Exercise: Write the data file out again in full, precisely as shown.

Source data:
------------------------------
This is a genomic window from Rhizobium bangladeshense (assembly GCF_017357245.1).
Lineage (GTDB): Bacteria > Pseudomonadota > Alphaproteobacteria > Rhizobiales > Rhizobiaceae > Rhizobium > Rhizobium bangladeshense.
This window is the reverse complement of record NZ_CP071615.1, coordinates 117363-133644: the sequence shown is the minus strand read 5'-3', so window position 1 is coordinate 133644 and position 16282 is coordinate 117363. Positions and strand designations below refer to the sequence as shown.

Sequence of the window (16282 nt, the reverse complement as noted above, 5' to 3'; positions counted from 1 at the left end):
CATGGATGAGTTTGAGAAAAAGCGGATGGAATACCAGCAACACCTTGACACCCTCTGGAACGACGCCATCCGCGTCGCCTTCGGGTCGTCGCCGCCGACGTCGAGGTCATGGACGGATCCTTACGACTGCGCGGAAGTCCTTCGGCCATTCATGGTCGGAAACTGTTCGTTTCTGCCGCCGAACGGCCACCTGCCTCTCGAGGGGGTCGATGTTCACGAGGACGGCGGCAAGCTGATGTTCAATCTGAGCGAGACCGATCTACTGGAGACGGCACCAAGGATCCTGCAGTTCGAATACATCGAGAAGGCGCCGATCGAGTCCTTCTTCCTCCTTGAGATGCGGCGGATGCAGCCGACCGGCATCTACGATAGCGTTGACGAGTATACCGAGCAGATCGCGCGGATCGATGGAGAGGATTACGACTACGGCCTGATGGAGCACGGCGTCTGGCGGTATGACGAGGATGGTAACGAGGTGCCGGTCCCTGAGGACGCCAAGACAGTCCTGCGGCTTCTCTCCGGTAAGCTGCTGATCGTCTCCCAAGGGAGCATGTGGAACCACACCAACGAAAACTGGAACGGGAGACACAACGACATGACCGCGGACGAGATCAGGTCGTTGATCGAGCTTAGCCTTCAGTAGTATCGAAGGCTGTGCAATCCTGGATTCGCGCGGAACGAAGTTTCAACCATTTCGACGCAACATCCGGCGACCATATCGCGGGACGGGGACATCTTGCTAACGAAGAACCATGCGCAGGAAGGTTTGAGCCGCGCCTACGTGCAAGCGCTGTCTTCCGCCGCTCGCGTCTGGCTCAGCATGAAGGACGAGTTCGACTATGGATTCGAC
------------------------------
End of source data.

This is a genomic window from Rhizobium bangladeshense (assembly GCF_017357245.1).
Lineage (GTDB): Bacteria > Pseudomonadota > Alphaproteobacteria > Rhizobiales > Rhizobiaceae > Rhizobium > Rhizobium bangladeshense.
This window is the reverse complement of record NZ_CP071615.1, coordinates 117363-133644: the sequence shown is the minus strand read 5'-3', so window position 1 is coordinate 133644 and position 16282 is coordinate 117363. Positions and strand designations below refer to the sequence as shown.

Sequence of the window (16282 nt, the reverse complement as noted above, 5' to 3'; positions counted from 1 at the left end):
CATGGATGAGTTTGAGAAAAAGCGGATGGAATACCAGCAACACCTTGACACCCTCTGGAACGACGCCATCCGCGTCGCCTTCGGGTCGTCGCCGCCGACGTCGAGGTCATGGACGGATCCTTACGACTGCGCGGAAGTCCTTCGGCCATTCATGGTCGGAAACTGTTCGTTTCTGCCGCCGAACGGCCACCTGCCTCTCGAGGGGGTCGATGTTCACGAGGACGGCGGCAAGCTGATGTTCAATCTGAGCGAGACCGATCTACTGGAGACGGCACCAAGGATCCTGCAGTTCGAATACATCGAGAAGGCGCCGATCGAGTCCTTCTTCCTCCTTGAGATGCGGCGGATGCAGCCGACCGGCATCTACGATAGCGTTGACGAGTATACCGAGCAGATCGCGCGGATCGATGGAGAGGATTACGACTACGGCCTGATGGAGCACGGCGTCTGGCGGTATGACGAGGATGGTAACGAGGTGCCGGTCCCTGAGGACGCCAAGACAGTCCTGCGGCTTCTCTCCGGTAAGCTGCTGATCGTCTCCCAAGGGAGCATGTGGAACCACACCAACGAAAACTGGAACGGGAGACACAACGACATGACCGCGGACGAGATCAGGTCGTTGATCGAGCTTAGCCTTCAGTAGTATCGAAGGCTGTGCAATCCTGGATTCGCGCGGAACGAAGTTTCAACCATTTCGACGCAACATCCGGCGACCATATCGCGGGACGGGGACATCTTGCTAACGAAGAACCATGCGCAGGAAGGTTTGAGCCGCGCCTACGTGCAAGCGCTGTCTTCCGCCGCTCGCGTCTGGCTCAGCATGAAGGACGAGTTCGACTATGGATTCGAC